Microbiome: is the answer in our guts?

Exploring the link between our guts and our general health is becoming increasingly popular. Studies of people with various physical and mental health conditions suggest there may be an important link that has not yet been explored in MND.

Researchers are now looking closely into the association between our gut microbiome and our vulnerability to develop a range of psychological and neurological conditions, ranging from autism,  depression, schizophrenia, to multiple sclerosis, Parkinson’s disease and MND.

Now more than ever, research into finding out more about the impact of our microbiome on our mental and physical wellbeing is being carried out, with more than 80% of all scientific publications on gut microbiome being published after 2013. This surge of interest in the topic is quite optimistic and has the potential to  repair any functions affected by the ill-effects of gut imbalance.Read More »

Mediating the delicate balance between protection and damage

The Opening Session theme on how the disease progresses within the Central Nervous System (CNS) continued with the presentation by Prof Stan Appel from Baylor College of Medicine, Huston on neuroinflammation.

Examination of post-mortem brain and spinal cords from people with MND shows clear evidence of inflammation (although Prof Appel was quick to point out that this is not the same as occurs in ‘primary’ inflammatory conditions such as multiple sclerosis). Similar patterns are seen in human MND spinal cord and in SOD1 mice, suggesting that at least for this aspect of the disease, SOD1 mice may be a good model of human MND.

He went on to explain how migroglia, the ‘innate’ immune cells of the CNS, help mediate a delicate balance between protection and damage. The speed of progression in MND appears to be dictated by this balance.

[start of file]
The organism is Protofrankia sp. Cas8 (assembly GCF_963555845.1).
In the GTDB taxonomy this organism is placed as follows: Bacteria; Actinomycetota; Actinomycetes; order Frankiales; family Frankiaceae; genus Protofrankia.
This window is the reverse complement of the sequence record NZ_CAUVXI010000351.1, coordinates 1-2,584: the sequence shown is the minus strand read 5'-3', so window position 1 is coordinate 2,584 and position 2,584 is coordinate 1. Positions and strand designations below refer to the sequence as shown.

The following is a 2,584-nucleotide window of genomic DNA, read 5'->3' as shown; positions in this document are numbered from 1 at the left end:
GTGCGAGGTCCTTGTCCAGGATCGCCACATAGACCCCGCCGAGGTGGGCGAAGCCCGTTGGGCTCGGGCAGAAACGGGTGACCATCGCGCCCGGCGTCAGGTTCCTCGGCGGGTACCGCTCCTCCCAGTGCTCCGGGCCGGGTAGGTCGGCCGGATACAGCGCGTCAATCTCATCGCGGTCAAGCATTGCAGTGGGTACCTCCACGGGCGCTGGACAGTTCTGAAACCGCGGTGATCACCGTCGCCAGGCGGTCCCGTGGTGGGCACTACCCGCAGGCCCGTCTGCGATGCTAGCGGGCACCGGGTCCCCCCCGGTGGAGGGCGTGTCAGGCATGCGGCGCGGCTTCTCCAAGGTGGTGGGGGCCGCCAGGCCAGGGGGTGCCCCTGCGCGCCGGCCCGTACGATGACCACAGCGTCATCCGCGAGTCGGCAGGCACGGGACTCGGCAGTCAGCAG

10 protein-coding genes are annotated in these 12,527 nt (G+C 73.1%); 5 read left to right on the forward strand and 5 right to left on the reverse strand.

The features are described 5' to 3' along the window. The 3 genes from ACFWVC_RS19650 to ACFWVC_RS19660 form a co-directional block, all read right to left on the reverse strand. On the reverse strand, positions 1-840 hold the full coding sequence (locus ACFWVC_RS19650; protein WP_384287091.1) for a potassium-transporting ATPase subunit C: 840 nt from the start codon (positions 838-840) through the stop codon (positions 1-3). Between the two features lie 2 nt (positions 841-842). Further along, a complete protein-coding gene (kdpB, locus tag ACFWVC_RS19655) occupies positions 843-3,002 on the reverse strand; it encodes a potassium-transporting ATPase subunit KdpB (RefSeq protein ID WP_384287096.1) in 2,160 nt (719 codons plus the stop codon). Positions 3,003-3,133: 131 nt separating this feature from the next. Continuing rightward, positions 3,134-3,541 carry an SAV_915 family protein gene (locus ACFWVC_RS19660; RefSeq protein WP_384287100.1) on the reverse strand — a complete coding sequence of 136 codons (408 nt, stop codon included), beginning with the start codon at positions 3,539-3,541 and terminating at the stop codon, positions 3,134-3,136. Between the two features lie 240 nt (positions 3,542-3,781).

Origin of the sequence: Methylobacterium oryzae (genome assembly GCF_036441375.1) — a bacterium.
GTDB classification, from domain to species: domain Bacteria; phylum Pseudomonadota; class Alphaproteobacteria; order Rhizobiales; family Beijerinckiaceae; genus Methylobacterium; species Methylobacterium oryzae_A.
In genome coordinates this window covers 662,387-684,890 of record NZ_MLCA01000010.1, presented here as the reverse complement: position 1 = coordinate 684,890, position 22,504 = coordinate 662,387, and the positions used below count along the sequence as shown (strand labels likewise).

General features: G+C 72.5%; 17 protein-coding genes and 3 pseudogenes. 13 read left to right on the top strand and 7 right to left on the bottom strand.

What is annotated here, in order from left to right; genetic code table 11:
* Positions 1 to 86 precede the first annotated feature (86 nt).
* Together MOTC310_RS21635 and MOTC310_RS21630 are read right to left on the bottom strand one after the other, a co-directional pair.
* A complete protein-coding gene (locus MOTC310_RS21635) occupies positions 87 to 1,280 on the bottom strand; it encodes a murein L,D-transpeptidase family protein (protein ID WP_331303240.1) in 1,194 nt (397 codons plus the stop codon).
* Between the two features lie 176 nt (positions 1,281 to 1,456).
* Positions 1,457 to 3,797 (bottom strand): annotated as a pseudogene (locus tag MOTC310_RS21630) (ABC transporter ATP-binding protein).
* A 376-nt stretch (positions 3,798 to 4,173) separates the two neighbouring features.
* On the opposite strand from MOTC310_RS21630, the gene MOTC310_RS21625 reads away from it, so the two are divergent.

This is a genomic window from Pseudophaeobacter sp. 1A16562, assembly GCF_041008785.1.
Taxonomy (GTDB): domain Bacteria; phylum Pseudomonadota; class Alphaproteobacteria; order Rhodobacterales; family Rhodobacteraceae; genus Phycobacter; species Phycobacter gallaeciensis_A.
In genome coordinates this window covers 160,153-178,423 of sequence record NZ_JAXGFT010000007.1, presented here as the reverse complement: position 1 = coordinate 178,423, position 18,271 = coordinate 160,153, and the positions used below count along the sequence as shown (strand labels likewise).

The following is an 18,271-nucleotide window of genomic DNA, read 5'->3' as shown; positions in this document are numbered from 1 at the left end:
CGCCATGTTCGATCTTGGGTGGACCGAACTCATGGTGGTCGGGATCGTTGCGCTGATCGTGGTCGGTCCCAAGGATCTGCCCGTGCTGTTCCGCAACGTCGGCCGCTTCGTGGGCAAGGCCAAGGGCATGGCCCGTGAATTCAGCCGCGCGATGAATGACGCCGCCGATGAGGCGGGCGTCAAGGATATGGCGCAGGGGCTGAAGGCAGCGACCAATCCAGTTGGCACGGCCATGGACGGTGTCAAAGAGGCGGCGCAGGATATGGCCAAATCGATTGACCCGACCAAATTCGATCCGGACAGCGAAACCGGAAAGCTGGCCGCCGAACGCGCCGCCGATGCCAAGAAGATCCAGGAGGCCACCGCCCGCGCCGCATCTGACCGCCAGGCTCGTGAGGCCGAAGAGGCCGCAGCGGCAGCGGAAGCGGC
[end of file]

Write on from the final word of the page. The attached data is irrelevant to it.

Prof Appel showed that SOD1 mice exhibit two phases of disease: an early slow phase, where the microglia release a series of protective factors, and a rapid secondary progressive phase where levels of these protective markers fall and are replaced by a rise in ‘pro-inflammatory’ toxic factors. Of course, strains of lab mice are so inbred that they are genetically very similar and develop the disease in a uniform manner. Humans on the other hand are very different, as is the way the disease progresses between one individual and the next, so the two stages of disease are not easy to demonstrate in MND patients. However, by examining the inflammatory factors present in patients with very rapid progression against those with slower progression, he was able to show that the factors associated with the second ‘rapid progression’ phase in mice were also present in the rapidly progressing patients. He suggested that this may assist clinicians in predicting how the disease is likely to progress in patients at an early stage in the disease.

It is relatively easy in cell culture studies to tilt this balance from protective to toxic, but could the balance be tilted the other way in patients, as a therapeutic strategy? Certainly, in response to a question from the floor, he suggested that greater attempts should be made in this direction, commenting, “The whole issue of immunosuppressant drugs in MND needs to be re-opened. But – you can’t just take down all immune responses in an uncontrolled way. You need drugs that are much more selective”.

Read our official day one symposium press release on our website.